In the 35-year period since these seminal observations, advances in cell biology and genome science coupled with the development of numerous mouse genetic knockout strains that have been tested in robust models of in vivo thrombosis have led to understanding specific mechanisms by which lipids interact with platelets. A critical event in the evolution of our knowledge arrived with the development of mouse models of hyperlipidemia, such as the apoe-null strain developed by the Breslow laboratory [6]. When fed a diet replicating a typical human high-fat western diet these mice develop severe hypercholesterolemia and atherosclerotic lesions that closely resemble those observed in humans. Importantly, Eitzman and colleagues demonstrated that apoe-null mice fed a western diet and then subjected to arterial injury displayed shortened time to form occlusive thrombi compared with wild-type mice [7]. These studies are consistent with the human clinical data and demonstrated that the apoe-null mouse model could be used to probe pathophysiologic mechanisms of hyperlipidemia-associated hypercoagulability.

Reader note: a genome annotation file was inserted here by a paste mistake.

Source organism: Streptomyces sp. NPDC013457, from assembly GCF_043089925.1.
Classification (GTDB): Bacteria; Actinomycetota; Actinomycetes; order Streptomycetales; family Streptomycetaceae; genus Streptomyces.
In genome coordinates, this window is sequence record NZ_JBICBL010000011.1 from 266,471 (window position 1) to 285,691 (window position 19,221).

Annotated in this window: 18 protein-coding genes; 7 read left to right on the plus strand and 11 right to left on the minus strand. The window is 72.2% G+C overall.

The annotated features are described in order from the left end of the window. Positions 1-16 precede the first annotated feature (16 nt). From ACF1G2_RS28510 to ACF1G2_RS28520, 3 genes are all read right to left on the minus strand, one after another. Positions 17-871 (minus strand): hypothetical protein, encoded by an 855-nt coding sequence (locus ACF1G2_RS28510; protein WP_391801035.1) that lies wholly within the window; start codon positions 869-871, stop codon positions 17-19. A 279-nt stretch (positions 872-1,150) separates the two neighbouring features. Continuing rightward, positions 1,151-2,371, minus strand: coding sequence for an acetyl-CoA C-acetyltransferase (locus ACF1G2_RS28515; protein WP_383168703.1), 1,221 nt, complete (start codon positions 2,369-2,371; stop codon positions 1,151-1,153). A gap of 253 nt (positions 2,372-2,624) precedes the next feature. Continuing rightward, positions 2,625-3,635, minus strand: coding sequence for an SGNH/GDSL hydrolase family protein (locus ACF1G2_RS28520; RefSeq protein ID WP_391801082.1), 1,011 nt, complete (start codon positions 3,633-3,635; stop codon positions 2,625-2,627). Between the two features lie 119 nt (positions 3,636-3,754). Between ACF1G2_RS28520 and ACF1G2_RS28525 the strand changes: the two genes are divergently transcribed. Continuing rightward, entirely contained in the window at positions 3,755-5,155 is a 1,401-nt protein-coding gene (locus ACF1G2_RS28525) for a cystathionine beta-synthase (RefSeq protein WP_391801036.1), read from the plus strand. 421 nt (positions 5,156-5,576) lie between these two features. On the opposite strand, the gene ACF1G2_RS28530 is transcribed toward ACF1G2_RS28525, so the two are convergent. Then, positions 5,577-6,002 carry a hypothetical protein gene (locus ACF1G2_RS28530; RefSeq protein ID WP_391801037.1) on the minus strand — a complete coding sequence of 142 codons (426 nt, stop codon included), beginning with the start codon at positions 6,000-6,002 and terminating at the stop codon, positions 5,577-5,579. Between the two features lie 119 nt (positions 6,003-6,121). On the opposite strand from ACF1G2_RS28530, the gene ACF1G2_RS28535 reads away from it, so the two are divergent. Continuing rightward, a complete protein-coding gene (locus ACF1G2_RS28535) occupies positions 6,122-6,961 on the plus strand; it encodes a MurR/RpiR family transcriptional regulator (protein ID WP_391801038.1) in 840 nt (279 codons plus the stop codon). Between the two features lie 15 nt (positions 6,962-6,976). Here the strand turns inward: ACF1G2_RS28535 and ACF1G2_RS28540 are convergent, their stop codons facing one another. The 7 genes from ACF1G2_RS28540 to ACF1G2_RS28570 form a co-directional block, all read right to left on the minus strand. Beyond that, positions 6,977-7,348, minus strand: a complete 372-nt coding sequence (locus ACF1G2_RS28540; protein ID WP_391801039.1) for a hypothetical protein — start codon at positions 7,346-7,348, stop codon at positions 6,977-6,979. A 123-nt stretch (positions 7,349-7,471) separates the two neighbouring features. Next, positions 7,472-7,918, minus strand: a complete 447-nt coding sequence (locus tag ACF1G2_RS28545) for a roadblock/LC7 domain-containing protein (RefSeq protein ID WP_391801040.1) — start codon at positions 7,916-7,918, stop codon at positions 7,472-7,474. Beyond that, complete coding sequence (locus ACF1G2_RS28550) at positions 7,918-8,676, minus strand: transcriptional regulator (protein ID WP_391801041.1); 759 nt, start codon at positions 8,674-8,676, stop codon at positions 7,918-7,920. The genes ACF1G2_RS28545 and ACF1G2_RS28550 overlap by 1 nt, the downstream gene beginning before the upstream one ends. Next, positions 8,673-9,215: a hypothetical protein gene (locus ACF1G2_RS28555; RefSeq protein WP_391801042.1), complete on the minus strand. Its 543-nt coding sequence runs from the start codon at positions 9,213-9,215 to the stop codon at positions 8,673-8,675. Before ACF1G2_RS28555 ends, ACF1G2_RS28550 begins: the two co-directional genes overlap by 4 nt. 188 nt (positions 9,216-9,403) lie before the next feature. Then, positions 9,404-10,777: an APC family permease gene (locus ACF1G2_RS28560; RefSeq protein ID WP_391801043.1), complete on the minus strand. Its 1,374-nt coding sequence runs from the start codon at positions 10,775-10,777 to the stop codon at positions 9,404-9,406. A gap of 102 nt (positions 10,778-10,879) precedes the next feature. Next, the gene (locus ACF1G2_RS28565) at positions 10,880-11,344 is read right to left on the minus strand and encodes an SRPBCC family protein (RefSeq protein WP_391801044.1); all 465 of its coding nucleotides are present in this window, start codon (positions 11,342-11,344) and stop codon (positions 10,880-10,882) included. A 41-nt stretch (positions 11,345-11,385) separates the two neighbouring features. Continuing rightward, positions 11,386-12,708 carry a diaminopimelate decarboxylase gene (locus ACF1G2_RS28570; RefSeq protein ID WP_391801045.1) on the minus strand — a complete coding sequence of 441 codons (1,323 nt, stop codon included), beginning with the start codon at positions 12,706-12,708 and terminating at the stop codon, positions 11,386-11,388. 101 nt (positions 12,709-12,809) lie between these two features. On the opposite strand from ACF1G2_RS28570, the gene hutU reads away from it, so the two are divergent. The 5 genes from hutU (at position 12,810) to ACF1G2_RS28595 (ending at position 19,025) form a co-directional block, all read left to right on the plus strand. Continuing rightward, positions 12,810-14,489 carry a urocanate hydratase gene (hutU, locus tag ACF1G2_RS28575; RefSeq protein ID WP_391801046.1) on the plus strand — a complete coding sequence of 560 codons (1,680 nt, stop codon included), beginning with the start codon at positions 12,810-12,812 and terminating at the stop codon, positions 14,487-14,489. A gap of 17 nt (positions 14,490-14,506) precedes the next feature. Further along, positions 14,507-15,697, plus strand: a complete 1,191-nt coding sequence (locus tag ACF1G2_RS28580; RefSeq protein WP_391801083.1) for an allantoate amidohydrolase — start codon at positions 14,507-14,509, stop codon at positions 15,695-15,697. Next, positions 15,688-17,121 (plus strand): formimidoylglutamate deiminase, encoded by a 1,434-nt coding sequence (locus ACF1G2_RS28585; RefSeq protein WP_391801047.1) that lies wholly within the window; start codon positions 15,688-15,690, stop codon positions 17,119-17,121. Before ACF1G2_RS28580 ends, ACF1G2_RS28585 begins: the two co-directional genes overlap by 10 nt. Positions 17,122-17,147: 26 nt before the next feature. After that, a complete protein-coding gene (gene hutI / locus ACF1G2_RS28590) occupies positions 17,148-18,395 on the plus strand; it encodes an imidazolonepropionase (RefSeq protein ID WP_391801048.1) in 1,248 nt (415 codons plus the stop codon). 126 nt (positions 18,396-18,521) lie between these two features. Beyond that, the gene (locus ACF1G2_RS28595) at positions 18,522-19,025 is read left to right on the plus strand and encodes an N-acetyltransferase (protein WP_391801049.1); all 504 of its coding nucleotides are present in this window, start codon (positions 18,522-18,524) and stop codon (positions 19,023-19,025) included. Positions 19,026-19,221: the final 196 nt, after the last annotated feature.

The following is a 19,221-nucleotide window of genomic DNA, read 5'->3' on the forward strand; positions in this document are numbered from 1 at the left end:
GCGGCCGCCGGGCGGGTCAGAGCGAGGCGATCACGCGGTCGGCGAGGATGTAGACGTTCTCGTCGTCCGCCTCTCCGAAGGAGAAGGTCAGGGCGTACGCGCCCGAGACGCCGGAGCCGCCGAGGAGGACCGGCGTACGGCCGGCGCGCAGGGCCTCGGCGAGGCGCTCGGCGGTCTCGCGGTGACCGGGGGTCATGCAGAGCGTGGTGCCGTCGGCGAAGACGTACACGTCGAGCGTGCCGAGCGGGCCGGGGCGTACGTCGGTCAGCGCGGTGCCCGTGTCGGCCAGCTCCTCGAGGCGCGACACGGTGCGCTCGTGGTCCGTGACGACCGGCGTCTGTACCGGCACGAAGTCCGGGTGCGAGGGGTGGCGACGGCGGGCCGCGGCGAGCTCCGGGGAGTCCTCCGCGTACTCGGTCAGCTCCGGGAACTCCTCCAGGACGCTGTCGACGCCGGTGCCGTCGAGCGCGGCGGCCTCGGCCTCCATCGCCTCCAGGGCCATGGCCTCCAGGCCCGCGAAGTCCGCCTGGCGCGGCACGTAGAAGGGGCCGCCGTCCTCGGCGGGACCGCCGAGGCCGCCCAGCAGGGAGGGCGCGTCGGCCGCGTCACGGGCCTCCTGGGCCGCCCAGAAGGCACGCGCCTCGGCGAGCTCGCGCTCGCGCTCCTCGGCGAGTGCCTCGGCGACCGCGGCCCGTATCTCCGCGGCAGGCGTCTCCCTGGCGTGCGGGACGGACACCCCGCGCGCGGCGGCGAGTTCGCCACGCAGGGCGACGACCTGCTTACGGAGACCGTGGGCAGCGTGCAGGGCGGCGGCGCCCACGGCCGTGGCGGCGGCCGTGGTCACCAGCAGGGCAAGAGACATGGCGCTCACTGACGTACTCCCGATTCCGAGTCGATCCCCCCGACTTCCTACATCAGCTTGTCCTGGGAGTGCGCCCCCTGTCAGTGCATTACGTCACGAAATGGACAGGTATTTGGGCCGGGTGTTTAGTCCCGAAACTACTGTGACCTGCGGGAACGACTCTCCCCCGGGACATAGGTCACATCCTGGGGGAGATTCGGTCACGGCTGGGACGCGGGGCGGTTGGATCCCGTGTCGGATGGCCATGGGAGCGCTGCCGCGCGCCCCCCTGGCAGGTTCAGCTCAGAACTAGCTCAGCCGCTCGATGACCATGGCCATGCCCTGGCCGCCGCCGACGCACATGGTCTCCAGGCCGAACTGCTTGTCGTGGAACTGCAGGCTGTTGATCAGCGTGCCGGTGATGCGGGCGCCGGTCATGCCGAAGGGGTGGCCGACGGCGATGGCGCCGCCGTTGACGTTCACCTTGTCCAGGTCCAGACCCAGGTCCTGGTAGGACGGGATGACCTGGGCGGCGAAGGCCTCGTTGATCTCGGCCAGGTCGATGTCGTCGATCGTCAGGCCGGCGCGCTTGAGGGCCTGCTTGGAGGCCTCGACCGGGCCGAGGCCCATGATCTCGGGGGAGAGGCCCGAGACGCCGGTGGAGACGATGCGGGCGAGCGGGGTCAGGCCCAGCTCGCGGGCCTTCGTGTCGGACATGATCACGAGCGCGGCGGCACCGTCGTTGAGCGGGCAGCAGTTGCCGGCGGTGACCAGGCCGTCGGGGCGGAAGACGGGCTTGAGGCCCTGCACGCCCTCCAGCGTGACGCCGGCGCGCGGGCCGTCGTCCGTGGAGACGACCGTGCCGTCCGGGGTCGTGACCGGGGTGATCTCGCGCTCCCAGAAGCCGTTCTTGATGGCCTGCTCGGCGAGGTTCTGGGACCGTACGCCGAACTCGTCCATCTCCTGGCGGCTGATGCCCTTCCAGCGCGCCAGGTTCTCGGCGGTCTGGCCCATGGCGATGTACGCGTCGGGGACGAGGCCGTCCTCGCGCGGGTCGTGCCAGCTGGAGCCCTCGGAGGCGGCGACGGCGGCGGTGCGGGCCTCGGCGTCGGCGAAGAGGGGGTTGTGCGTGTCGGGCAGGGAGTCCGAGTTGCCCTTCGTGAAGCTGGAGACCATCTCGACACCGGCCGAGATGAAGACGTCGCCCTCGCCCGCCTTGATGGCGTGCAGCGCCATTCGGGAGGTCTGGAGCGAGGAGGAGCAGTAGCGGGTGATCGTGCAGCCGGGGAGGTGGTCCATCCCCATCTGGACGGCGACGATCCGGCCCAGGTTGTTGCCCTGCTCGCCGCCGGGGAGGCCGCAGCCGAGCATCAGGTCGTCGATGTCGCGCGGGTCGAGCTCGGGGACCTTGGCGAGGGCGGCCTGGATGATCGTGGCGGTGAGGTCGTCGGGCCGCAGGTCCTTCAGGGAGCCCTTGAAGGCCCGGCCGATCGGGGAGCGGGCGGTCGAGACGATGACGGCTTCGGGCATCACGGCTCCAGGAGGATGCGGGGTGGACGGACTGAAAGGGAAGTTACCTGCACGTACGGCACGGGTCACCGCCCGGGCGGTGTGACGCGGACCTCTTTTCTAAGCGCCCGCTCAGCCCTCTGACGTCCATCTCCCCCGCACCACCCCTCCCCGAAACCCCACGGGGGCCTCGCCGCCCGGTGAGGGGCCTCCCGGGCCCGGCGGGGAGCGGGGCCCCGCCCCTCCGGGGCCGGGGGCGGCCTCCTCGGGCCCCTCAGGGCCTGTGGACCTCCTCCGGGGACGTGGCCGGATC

Although increased plasma levels of plasminogen activator inhibitor-1 have been implicated in some aspects of the prothrombotic phenotype of the apoe-null mice [8], it is also clear that platelet hyperactivity plays a significant role. In that context much attention has been paid to identifying and characterizing receptors on the platelet surface that recognize specific classes of lipids and lipoproteins. In some cases the signaling pathways linked to these receptors have been partially characterized and shown to either activate or inhibit platelet function. The receptors fall into two main groups; pattern recognition receptors common to the innate immune system and GPCRs. Among the GPCRs are at least two members of the EDG/lysophosphatidic acid (LPA) family of receptors for LPA, the platelet-activating factor receptor, and the thromboxane receptor [911]. Among the pattern-recognition receptors are members of the Toll-like receptor (TLR) family, including TLR4 [12], which is the receptor for bacterial lipopolysacharide, members of the scavenger receptor (SR) B-1 family [13] (as well as CD36 [14]), and up to three splice variants of the LDL receptor-related protein-8 (LRP-8), also known as apoER2 [15]. This paper focuses mainly on CD36, a receptor for oxidized phospholipids that has been implicated by studies from our laboratory and others as a major modulator of platelet reactivity with particular relevance to hyperlipidemia and oxidant stress [16].